We had our Hospital Tour this weekend. Heather, Stephanie and Liam came along, and there was one other couple there as well. The hospital is very nice, the labor rooms are insanely huge and include a whirlpool tub and yoga balls and all sorts of other tools to promote labor.
I asked the nurse that was leading the tour many surrogacy specific questions and she suggested I call a social worker later this week as she didn't have answers for me. Since they are so flexible in many other aspects I'm hoping they are understanding and flexible in our situation as well.
We're in the 3rd trimester! Some resources say the 27th week starts it, and others say the 28th week... either way, we're in the final stretch now!!!
Heather took her 1 hour glucose screening test and passed perfectly!
We also scheduled our next and final ultrasound (a "growth scan") for week 32. We were hoping not to have any more scans but the Midwife highly suggested one, so we trust her.
My Mom and Stepdad come to town last week from Florida, so I invited them and Heather, Stephanie and Liam over for dinner. It was a fantastic time. Telling of lots of childhood stories and laughs all around.
My mom showered Heather and her family with love and continued to express how thankful she was Heather was doing this for us.
We got to feel him move!! We went over to Heather and Stephanie's for one of our regular dinner nights and Heather was determined for me to feel him move. She had been feeling him move around for about a week now and didn't want anyone else (even her wife!) to feel him until I could (how sweet!!!). So after dinner we sat on the couch and I read him a bedtime story. I honestly never realized before how morbid and down right creepy traditional bedtime stories and nursery rhymes are though! I read part of one about The Dog with No Voice, and another about a Squirrel and I then felt him kick (or punch) and then also a limb or something slide across the whole front of her belly. I was glowing, completely amazed. I quickly grabbed Lee's hand and he also got to feel some movement!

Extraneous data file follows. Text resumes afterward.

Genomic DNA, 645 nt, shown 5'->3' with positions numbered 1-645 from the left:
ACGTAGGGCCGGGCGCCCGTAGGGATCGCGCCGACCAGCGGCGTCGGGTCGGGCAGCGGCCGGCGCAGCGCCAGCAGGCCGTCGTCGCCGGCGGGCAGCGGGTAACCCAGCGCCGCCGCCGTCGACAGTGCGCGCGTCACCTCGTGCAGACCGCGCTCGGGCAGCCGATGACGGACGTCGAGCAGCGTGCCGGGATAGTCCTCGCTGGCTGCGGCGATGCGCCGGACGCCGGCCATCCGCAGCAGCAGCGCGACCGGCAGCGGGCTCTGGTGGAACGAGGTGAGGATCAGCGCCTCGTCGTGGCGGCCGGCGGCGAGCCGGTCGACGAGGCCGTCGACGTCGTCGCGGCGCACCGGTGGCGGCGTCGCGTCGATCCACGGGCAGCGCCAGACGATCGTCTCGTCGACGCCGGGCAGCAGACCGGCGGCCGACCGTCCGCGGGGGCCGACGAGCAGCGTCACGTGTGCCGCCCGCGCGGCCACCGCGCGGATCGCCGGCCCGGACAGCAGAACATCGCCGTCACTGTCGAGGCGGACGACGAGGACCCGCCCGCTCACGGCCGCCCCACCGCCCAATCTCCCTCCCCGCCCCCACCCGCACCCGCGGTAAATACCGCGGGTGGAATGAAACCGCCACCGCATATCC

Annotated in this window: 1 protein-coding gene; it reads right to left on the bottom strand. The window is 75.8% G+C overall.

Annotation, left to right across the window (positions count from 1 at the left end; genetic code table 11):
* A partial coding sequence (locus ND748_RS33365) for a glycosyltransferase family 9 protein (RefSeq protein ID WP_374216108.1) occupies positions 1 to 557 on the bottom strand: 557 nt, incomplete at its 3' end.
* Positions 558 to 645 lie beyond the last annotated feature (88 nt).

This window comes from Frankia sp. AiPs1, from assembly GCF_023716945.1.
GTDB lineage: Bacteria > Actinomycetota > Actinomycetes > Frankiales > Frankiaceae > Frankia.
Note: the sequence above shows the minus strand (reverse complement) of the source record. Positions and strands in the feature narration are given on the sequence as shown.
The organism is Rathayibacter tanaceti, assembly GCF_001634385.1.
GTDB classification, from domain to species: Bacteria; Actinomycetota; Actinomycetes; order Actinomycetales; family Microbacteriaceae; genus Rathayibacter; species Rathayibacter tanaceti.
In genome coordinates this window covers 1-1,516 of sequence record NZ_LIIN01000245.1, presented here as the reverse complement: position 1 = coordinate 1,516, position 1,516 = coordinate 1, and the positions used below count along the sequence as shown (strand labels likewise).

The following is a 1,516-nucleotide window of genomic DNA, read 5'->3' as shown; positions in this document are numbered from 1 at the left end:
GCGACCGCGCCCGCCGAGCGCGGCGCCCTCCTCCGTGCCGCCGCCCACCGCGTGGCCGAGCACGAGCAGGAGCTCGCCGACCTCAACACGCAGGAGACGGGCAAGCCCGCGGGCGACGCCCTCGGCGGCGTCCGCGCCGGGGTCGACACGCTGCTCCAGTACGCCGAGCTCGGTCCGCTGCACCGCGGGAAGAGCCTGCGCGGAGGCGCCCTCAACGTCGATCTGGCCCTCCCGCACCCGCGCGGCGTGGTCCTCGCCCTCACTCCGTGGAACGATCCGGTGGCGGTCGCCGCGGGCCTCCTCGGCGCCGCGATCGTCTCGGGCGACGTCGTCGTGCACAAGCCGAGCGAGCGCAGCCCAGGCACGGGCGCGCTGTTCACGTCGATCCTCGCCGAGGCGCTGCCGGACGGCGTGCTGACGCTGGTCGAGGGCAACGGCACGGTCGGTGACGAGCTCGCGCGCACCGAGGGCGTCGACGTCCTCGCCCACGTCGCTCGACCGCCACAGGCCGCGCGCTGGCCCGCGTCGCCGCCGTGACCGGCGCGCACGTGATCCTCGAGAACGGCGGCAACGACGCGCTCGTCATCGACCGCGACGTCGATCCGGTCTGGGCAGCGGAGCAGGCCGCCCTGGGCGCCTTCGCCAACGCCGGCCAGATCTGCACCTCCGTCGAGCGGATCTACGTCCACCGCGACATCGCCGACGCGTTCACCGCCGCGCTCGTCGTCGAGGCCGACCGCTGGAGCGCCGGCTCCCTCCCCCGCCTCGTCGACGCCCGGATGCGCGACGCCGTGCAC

On Wednesday we had our 20 week "Anatomy Scan" which is basically a very thorough ultrasound where they look at all of the baby's various structures and organs. At first the little bugger was not being cooperative and wouldn't unfold from his comfy position for the tech to get many good pictures. Then the tech started bouncing/pushing the probe deeper into Heather's stomach to try to wake him up or make him move and Lee and I both grimaced, but Heather assured us it didn't hurt and the tech kept telling us it was fine, the baby is well insulated in there.
Bram's Birth Story
Ways to Save Money
Things not to say to IPs
Tips for newly diagnosed
Mothers with MRKH
Our Gender Reveal
2000- Chrissy dx w/ MRKH
2002- Chrissy & Lee meet
2007- Chrissy & Lee Marry
2009- Chrissy 'hysterectomy'
2013- Awarded Cade Grant
7/3/14- IVF egg retrieval (5)
1/18/15- Embryo Transfer (1)
9/29/15 - Bram born!